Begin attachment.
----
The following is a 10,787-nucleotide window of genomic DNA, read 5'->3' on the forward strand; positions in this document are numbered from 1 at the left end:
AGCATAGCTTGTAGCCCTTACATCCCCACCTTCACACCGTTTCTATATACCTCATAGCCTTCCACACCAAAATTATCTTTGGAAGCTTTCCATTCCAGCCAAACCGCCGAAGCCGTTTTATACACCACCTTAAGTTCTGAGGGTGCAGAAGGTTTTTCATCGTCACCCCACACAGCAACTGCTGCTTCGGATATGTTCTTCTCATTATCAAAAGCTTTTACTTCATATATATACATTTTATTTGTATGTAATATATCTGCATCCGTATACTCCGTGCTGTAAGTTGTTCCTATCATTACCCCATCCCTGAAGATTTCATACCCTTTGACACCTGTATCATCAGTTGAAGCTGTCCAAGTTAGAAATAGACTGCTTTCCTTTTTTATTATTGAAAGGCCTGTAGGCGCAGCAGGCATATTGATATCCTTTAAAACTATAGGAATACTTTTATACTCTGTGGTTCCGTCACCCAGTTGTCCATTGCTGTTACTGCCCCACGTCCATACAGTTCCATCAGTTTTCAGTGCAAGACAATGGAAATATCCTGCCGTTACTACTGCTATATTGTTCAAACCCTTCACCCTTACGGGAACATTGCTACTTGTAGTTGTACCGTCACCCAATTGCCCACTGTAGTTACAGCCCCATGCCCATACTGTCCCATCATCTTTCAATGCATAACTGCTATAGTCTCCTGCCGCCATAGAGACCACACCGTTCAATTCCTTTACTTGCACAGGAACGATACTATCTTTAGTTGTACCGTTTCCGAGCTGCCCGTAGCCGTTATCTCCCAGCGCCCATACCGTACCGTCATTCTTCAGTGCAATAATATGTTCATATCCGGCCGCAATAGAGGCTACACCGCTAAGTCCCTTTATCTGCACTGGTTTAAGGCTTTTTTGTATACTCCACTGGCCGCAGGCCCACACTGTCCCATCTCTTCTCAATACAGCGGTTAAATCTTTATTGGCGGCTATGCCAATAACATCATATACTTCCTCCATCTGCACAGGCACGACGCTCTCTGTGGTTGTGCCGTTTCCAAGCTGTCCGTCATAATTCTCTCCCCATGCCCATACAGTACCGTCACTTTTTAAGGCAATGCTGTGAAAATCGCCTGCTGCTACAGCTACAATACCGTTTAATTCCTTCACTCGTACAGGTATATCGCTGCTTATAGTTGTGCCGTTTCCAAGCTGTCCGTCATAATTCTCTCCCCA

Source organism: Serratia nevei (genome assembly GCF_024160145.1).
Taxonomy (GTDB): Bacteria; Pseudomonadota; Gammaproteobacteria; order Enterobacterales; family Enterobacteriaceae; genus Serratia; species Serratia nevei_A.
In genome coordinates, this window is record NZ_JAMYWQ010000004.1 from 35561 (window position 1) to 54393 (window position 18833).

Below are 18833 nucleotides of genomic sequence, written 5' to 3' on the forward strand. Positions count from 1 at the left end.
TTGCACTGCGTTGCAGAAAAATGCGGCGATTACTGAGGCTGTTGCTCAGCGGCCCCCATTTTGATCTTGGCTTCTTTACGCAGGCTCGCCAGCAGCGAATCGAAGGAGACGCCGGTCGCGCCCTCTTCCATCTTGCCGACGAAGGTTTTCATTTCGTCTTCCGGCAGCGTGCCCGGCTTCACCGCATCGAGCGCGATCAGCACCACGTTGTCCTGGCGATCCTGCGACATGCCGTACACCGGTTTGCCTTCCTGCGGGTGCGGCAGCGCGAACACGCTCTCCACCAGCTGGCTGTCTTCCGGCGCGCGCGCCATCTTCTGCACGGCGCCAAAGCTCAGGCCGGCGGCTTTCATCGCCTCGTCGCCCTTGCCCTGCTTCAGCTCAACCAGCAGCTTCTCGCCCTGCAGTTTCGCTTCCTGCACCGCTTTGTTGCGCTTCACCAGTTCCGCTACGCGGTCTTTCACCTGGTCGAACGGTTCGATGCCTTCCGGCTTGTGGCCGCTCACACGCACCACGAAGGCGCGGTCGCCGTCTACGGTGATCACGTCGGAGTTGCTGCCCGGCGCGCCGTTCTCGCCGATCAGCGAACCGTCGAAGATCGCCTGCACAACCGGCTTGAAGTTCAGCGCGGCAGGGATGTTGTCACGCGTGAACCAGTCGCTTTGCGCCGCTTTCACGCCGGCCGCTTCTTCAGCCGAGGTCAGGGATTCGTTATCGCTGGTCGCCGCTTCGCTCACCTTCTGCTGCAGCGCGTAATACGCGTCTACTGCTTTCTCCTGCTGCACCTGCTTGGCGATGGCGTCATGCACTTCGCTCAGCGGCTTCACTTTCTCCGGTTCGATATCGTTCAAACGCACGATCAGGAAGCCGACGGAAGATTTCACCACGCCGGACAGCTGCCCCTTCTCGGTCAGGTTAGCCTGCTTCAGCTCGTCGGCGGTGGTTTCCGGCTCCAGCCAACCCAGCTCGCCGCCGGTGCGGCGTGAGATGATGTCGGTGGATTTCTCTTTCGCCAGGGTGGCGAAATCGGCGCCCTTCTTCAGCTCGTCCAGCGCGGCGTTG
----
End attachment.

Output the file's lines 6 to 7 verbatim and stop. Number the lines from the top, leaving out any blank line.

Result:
Below are 18833 nucleotides of genomic sequence, written 5' to 3' on the forward strand. Positions count from 1 at the left end.
TTGCACTGCGTTGCAGAAAAATGCGGCGATTACTGAGGCTGTTGCTCAGCGGCCCCCATTTTGATCTTGGCTTCTTTACGCAGGCTCGCCAGCAGCGAATCGAAGGAGACGCCGGTCGCGCCCTCTTCCATCTTGCCGACGAAGGTTTTCATTTCGTCTTCCGGCAGCGTGCCCGGCTTCACCGCATCGAGCGCGATCAGCACCACGTTGTCCTGGCGATCCTGCGACATGCCGTACACCGGTTTGCCTTCCTGCGGGTGCGGCAGCGCGAACACGCTCTCCACCAGCTGGCTGTCTTCCGGCGCGCGCGCCATCTTCTGCACGGCGCCAAAGCTCAGGCCGGCGGCTTTCATCGCCTCGTCGCCCTTGCCCTGCTTCAGCTCAACCAGCAGCTTCTCGCCCTGCAGTTTCGCTTCCTGCACCGCTTTGTTGCGCTTCACCAGTTCCGCTACGCGGTCTTTCACCTGGTCGAACGGTTCGATGCCTTCCGGCTTGTGGCCGCTCACACGCACCACGAAGGCGCGGTCGCCGTCTACGGTGATCACGTCGGAGTTGCTGCCCGGCGCGCCGTTCTCGCCGATCAGCGAACCGTCGAAGATCGCCTGCACAACCGGCTTGAAGTTCAGCGCGGCAGGGATGTTGTCACGCGTGAACCAGTCGCTTTGCGCCGCTTTCACGCCGGCCGCTTCTTCAGCCGAGGTCAGGGATTCGTTATCGCTGGTCGCCGCTTCGCTCACCTTCTGCTGCAGCGCGTAATACGCGTCTACTGCTTTCTCCTGCTGCACCTGCTTGGCGATGGCGTCATGCACTTCGCTCAGCGGCTTCACTTTCTCCGGTTCGATATCGTTCAAACGCACGATCAGGAAGCCGACGGAAGATTTCACCACGCCGGACAGCTGCCCCTTCTCGGTCAGGTTAGCCTGCTTCAGCTCGTCGGCGGTGGTTTCCGGCTCCAGCCAACCCAGCTCGCCGCCGGTGCGGCGTGAGATGATGTCGGTGGATTTCTCTTTCGCCAGGGTGGCGAAATCGGCGCCCTTCTTCAGCTCGTCCAGCGCGGCGTTG